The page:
The implications of resolving maritime terrorism and piracy off the coast of Somalia and throughout the world involves a multi-directional approach that begins with addressing the problems on land. Such an approach entails monitoring and surveillance of Somalia as part of the global war on terrorism, with emphasis on beaches, ports, and cross-border smuggling points.15 It may even require landing an international-coalition military force ashore in those regions that foster piracy. Parallel initiatives already being undertaken by international naval forces need to continue along with these land efforts to eradicate piracy. The aim must be to ensure that the piracy-terrorism link is not strengthened, and that it does not become a platform for terrorists in the immediate future.

    Post-9/11, the international community has been faced with many new challenges, prominent among them being failed states, terrorism, and piracy. Though the efforts are on to curb these problems, they have not been synchronized. It should be understood that piracy and terrorism are no longer two different problems and need to be addressed together by accepting this merger and legally defining it as maritime terrorism. So far, despite increased efforts, the international community has not been successful in controlling or eradicating either menace. Left unchecked, pirates and terrorists increasingly will pool their resources and terror groups will hire local pirates for financial gain and to buttress their jihad's maritime element.16 Whatever the motivation for this merger-ideology, poverty, criminality, or all of the above-the nexus of piracy and terrorism will be dangerous for both the world economy and security.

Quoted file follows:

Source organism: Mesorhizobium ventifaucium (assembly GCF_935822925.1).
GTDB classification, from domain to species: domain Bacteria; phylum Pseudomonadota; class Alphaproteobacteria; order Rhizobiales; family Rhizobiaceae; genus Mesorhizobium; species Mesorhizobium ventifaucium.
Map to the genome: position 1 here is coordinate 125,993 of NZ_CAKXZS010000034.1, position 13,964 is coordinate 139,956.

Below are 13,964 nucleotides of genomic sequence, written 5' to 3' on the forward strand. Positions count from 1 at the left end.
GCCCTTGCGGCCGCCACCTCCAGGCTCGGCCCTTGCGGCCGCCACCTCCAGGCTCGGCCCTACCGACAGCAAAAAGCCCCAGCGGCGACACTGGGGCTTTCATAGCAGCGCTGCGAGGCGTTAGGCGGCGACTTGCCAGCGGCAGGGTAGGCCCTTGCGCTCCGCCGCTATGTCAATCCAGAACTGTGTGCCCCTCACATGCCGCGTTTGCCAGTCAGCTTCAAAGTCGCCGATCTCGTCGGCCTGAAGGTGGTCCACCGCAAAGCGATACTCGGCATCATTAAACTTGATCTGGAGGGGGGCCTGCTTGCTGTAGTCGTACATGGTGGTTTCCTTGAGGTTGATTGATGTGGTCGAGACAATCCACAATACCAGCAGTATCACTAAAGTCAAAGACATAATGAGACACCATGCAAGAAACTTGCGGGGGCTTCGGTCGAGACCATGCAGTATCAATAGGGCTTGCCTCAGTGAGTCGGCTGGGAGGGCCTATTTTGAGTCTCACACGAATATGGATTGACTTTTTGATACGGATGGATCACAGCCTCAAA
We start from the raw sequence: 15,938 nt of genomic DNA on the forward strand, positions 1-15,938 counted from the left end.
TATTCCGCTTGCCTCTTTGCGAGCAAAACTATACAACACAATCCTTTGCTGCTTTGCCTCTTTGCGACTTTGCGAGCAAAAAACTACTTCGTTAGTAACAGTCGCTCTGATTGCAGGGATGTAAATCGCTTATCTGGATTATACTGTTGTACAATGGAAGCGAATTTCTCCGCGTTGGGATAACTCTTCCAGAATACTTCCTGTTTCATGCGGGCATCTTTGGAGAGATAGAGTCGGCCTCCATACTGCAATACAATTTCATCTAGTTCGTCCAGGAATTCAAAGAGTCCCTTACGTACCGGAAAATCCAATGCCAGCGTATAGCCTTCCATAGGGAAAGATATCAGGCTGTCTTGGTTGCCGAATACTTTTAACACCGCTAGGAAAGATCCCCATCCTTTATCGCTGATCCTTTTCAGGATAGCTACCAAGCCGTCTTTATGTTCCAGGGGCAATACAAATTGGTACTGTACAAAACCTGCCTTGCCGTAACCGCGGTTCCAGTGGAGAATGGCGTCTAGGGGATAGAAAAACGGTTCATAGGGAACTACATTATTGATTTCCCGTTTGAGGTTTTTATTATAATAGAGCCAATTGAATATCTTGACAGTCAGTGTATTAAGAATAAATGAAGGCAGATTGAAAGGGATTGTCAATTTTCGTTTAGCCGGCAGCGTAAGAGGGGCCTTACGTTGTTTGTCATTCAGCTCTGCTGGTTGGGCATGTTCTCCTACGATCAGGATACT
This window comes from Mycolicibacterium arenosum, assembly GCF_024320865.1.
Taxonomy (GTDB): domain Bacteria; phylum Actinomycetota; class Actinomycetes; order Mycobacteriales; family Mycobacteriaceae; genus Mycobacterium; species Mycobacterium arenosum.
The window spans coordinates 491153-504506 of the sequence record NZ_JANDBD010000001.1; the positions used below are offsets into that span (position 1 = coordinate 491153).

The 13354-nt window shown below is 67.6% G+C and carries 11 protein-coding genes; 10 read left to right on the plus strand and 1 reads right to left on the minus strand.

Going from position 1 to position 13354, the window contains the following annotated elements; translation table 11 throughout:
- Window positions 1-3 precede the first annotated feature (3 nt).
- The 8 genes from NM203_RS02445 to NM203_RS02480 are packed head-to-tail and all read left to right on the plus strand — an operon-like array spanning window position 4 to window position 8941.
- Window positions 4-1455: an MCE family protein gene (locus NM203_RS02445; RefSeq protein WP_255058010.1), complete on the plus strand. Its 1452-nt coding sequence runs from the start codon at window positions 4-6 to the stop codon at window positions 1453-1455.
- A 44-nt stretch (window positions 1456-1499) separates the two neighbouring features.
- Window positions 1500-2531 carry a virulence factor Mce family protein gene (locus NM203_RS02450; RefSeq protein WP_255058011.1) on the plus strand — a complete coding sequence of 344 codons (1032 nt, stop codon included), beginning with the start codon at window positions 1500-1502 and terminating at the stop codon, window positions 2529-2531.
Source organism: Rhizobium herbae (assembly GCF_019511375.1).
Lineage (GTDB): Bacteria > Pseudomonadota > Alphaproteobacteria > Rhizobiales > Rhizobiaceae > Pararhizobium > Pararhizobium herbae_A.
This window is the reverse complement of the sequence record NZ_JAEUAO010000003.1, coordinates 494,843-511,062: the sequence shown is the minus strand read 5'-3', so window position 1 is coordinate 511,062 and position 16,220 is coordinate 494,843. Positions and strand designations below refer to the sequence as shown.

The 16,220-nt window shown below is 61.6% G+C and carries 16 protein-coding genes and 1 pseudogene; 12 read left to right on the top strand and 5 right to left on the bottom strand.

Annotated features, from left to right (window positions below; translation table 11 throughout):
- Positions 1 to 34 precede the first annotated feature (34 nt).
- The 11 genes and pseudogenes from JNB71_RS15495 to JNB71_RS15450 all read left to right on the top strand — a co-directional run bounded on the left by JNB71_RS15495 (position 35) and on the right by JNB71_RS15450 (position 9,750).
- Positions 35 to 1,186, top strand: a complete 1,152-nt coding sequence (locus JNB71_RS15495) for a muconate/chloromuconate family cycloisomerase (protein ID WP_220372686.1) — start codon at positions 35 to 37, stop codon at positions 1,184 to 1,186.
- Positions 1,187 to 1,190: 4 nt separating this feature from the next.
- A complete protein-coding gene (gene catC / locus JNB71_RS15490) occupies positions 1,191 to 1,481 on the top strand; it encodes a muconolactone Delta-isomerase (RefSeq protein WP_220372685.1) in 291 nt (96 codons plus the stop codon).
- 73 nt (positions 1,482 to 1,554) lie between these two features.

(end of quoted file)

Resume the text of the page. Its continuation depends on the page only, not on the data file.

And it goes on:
When addressing the alarming rise in piracy off Somalia, we must not overlook the emerging alliance between piracy and terrorism. To win the battles against piracy and terrorism, they need to be perceived as one battle; they need to be resolved with a unified effort, extending the global war on terrorism to include a war on maritime terrorism, with Somalia as its focal point, to prevent another 9/11-this time at sea.